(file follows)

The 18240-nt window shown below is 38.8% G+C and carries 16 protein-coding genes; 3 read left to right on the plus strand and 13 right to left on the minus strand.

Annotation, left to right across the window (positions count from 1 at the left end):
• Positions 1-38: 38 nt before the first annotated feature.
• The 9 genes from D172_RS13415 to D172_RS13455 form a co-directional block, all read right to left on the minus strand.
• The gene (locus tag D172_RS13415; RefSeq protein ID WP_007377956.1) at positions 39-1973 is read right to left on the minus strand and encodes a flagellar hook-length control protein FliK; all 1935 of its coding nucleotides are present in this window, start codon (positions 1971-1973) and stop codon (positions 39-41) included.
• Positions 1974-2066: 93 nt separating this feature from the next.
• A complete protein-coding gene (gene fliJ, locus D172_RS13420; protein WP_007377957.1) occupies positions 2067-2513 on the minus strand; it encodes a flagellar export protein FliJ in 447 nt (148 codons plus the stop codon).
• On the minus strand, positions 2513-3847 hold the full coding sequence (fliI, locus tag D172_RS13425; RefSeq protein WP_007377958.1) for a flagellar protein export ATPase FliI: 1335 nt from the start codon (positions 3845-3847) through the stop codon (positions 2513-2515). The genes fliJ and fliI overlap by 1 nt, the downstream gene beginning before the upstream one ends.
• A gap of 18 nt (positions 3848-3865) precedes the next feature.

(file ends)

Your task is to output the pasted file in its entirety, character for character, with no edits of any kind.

The 18240-nt window shown below is 38.8% G+C and carries 16 protein-coding genes; 3 read left to right on the plus strand and 13 right to left on the minus strand.

Annotation, left to right across the window (positions count from 1 at the left end):
• Positions 1-38: 38 nt before the first annotated feature.
• The 9 genes from D172_RS13415 to D172_RS13455 form a co-directional block, all read right to left on the minus strand.
• The gene (locus tag D172_RS13415; RefSeq protein ID WP_007377956.1) at positions 39-1973 is read right to left on the minus strand and encodes a flagellar hook-length control protein FliK; all 1935 of its coding nucleotides are present in this window, start codon (positions 1971-1973) and stop codon (positions 39-41) included.
• Positions 1974-2066: 93 nt separating this feature from the next.
• A complete protein-coding gene (gene fliJ, locus D172_RS13420; protein WP_007377957.1) occupies positions 2067-2513 on the minus strand; it encodes a flagellar export protein FliJ in 447 nt (148 codons plus the stop codon).
• On the minus strand, positions 2513-3847 hold the full coding sequence (fliI, locus tag D172_RS13425; RefSeq protein WP_007377958.1) for a flagellar protein export ATPase FliI: 1335 nt from the start codon (positions 3845-3847) through the stop codon (positions 2513-2515). The genes fliJ and fliI overlap by 1 nt, the downstream gene beginning before the upstream one ends.
• A gap of 18 nt (positions 3848-3865) precedes the next feature.